dream in blue outfit 50s frankenstein favourite things midcentury handmade

dream in blue outfit 50s frankenstein favourite things midcentury handmade

dream in blue outfit 50s frankenstein favourite things midcentury handmade

dream in blue outfit 50s frankenstein favourite things midcentury handmade

dream in blue outfit 50s frankenstein favourite things midcentury handmade

But of course Frankenstein is not the only thing on my mind at the moment (though about 70% of the content on my mind while I write this), I am also very fond of this lovely little bag. Usually I carry around bigger bags because I tend to have all the things we me I could possibly need. But, in a way it is refreshing to only have the bare necessities, then a book and a snack on me. Especially when I’m about to visit a park there is no need whatsoever for hand sanitizer, a comb or a powerbank. And this bag gives me the opportunity to decide what really is important. Also, it has the most adorable little sewing shop motive and that probably is the most fitting Vendula Design for me. Actually, I have another shape of this bag, too, more of a clutch that I have yet to wear.

dream in blue outfit 50s frankenstein favourite things midcentury handmade

dream in blue outfit 50s frankenstein favourite things midcentury handmade

dream in blue outfit 50s frankenstein favourite things midcentury handmade

dream in blue outfit 50s frankenstein favourite things midcentury handmade

dream in blue outfit 50s frankenstein favourite things midcentury handmade

Of course, with the basket of my bike I have the chance to carry about my food and a good book even with a small purse. My bike is called Gladys like the one of Flavia de Luce and I kind of want to be like her, going everywhere with my bike – I mean, I try to, but when there is rain, I really don’t. I guess, I need a cute little rain coat. However, I take my bike when I go to town or to the city centre. Not that much of a fan when it comes to biking tours, but I have more of a riding my bike to the park attitude.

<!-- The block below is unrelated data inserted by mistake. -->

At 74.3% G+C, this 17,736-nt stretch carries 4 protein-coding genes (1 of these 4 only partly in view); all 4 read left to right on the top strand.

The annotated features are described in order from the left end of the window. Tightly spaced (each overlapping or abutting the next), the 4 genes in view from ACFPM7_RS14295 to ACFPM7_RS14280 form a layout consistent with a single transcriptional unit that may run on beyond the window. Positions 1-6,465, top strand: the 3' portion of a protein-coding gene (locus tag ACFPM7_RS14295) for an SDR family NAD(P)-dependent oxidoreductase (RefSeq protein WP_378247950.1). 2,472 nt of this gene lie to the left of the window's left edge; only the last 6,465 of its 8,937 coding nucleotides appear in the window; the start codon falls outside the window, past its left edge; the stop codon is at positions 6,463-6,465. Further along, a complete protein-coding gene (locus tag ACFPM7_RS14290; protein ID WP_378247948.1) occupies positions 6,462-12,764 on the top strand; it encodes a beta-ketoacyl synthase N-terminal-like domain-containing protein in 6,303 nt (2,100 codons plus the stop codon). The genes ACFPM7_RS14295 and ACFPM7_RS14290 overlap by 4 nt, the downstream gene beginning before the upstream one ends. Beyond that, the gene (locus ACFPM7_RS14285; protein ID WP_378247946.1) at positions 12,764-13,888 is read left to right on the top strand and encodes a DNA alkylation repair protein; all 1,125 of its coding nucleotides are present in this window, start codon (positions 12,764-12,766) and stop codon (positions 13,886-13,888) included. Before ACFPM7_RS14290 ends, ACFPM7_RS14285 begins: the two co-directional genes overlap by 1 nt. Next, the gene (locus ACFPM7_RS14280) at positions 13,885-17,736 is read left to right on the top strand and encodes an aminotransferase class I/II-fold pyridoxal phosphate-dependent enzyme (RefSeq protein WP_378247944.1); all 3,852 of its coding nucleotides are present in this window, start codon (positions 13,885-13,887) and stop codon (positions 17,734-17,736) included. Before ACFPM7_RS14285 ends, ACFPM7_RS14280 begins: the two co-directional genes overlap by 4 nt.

dream in blue outfit 50s frankenstein favourite things midcentury handmade

dream in blue outfit 50s frankenstein favourite things midcentury handmade

dream in blue outfit 50s frankenstein favourite things midcentury handmade

dream in blue outfit 50s frankenstein favourite things midcentury handmade

dream in blue outfit 50s frankenstein favourite things midcentury handmade

dream in blue outfit 50s frankenstein favourite things midcentury handmade

And do I love this park! It has been year since I first went there, and I enjoy the sunshine in this park every single year from the first day of spring to the first day of autumn rain. It’s quite, yet buzzing with life, because of all the animals and kids running around in the little stream – here is one of the first set of photos I ever took there. I love how all the white and blue of the outfit of this day goes with the green and the sunshine of the last days of March (took the photos about a month ago with Goldhände). Light blue and just pastel colours in general are my favourite thing to wear at th moment (and bobby socks!), not only is that such a spring thing, pastels are also so very happy. And while I write this I watch Sissi with Romy Schneider – she wears so many beautiful paste tones too, though I just love the 1850s fashion in general. It’s beyond beautiful and even though this outfit is more 1950s then 1850, I think it could easily be turned into a dress of a century before with a longer skirt.
Well, these were a few of my favourite things at the moment and now I wish you a wonderful evening.

dream in blue outfit 50s frankenstein favourite things midcentury handmade

dream in blue outfit 50s frankenstein favourite things midcentury handmade

dream in blue outfit 50s frankenstein favourite things midcentury handmade

cute little duck</a

Blouse – Vintage | Skirt – handmade | Socks – calzedonia | Shoes – Brittany Blue bait footwear via Modcloth | Bag – Vendula Sewing Shop Mini Purse Vendula London | Brooch – femmedebloom on etsy | Flower – Bjiou Brigitte | Lipstick – trend it up in 0

Some Thoughts on Book Shopping

book buying
Recently my thoughts circled around the topic of buying books, the libary and everything that is connected to this. For the better of the last two/three years I mainly bought books. Sure, I went to the library to get books for my seminar paper, but books for my private use/joy – not so much. Why?